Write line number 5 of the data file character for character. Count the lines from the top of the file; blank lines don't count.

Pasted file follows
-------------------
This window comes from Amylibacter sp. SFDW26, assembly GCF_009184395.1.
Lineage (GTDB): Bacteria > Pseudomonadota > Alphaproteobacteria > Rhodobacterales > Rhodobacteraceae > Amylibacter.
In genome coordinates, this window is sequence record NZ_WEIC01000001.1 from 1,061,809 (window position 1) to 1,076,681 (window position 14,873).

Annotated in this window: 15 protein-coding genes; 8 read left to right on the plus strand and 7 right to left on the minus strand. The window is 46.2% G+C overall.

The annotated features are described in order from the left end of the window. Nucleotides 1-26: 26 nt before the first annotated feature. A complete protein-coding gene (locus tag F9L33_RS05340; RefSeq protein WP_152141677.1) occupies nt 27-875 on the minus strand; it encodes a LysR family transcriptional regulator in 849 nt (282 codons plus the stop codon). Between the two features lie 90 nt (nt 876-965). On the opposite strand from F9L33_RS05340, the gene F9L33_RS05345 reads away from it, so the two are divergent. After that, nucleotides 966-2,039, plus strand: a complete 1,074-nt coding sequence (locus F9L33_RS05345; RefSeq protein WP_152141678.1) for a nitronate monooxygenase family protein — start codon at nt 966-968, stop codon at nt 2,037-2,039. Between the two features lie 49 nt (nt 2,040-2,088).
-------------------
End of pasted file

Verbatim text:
The annotated features are described in order from the left end of the window. Nucleotides 1-26: 26 nt before the first annotated feature. A complete protein-coding gene (locus tag F9L33_RS05340; RefSeq protein WP_152141677.1) occupies nt 27-875 on the minus strand; it encodes a LysR family transcriptional regulator in 849 nt (282 codons plus the stop codon). Between the two features lie 90 nt (nt 876-965). On the opposite strand from F9L33_RS05340, the gene F9L33_RS05345 reads away from it, so the two are divergent. After that, nucleotides 966-2,039, plus strand: a complete 1,074-nt coding sequence (locus F9L33_RS05345; RefSeq protein WP_152141678.1) for a nitronate monooxygenase family protein — start codon at nt 966-968, stop codon at nt 2,037-2,039. Between the two features lie 49 nt (nt 2,040-2,088).